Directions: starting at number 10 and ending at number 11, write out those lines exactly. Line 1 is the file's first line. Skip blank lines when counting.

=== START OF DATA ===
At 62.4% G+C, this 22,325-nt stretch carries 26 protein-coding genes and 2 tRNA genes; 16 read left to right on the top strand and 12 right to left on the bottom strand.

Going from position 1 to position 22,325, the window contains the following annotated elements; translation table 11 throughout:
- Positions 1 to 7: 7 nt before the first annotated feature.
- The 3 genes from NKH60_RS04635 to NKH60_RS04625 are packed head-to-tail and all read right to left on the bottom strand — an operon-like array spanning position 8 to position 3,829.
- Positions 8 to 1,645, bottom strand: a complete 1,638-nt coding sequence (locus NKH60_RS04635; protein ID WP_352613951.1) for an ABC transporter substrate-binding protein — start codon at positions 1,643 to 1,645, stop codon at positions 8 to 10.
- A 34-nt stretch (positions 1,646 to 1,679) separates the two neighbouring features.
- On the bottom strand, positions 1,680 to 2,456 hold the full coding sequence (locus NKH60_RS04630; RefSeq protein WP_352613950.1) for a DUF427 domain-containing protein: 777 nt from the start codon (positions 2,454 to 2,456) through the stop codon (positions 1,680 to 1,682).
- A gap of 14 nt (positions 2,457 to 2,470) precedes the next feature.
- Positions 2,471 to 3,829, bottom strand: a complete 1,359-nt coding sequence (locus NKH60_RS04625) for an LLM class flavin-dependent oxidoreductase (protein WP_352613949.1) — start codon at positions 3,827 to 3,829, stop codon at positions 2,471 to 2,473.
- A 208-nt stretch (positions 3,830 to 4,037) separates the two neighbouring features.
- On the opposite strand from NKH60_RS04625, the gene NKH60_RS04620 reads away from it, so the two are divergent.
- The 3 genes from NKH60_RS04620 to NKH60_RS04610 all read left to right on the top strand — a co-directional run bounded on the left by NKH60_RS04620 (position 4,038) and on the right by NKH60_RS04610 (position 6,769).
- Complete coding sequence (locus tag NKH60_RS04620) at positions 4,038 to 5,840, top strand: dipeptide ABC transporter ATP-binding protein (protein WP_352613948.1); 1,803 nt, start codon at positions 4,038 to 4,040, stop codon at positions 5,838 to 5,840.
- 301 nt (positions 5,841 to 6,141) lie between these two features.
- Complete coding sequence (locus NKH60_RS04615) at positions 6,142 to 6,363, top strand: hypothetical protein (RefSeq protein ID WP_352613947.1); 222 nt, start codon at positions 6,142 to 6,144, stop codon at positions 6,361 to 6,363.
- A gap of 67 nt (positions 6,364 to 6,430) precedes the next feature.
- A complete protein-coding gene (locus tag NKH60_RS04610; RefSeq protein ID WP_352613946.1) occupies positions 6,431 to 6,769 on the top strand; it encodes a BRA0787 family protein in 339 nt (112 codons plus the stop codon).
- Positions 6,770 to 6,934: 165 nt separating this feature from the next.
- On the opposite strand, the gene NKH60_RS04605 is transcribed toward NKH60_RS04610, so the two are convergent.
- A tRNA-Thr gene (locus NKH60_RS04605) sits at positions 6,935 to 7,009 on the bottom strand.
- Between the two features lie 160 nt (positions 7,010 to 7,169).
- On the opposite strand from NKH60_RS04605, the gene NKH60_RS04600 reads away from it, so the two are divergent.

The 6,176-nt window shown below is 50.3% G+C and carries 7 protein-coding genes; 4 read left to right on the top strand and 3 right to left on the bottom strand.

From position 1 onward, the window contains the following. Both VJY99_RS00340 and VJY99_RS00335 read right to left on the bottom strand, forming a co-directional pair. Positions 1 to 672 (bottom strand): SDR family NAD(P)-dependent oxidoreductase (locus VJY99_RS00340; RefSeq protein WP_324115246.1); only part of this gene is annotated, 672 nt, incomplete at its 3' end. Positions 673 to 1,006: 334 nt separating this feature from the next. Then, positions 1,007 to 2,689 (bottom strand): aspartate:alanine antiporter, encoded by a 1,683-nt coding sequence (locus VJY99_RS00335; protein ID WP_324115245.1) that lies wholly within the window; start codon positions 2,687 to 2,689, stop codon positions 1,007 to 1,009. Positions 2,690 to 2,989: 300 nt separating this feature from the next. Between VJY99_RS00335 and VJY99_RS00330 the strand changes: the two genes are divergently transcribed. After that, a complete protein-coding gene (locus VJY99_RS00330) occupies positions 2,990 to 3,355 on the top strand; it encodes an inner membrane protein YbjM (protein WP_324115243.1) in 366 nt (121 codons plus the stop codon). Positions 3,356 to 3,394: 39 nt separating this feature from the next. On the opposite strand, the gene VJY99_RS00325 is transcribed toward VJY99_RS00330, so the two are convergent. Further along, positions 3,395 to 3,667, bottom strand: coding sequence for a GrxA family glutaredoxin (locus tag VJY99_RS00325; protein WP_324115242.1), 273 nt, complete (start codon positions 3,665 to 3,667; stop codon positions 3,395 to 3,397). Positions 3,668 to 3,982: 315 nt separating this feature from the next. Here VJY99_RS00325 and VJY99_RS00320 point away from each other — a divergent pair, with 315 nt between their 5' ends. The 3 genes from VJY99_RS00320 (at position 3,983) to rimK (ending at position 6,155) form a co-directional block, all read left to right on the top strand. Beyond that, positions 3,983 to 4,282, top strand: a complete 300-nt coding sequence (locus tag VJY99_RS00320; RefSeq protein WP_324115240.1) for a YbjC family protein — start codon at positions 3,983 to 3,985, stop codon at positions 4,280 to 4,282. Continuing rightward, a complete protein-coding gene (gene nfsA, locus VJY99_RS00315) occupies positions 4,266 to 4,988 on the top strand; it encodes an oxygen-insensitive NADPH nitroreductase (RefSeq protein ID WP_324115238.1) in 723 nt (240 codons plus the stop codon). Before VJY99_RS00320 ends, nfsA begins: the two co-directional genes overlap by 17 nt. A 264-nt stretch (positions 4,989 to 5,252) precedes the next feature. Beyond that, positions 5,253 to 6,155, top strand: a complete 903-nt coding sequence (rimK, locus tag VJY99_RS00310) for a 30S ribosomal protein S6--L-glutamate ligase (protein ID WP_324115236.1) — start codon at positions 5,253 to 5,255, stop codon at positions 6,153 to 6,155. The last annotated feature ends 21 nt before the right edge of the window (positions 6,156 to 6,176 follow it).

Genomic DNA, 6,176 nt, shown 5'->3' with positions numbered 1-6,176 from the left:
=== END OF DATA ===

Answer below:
- A 208-nt stretch (positions 3,830 to 4,037) separates the two neighbouring features.
- On the opposite strand from NKH60_RS04625, the gene NKH60_RS04620 reads away from it, so the two are divergent.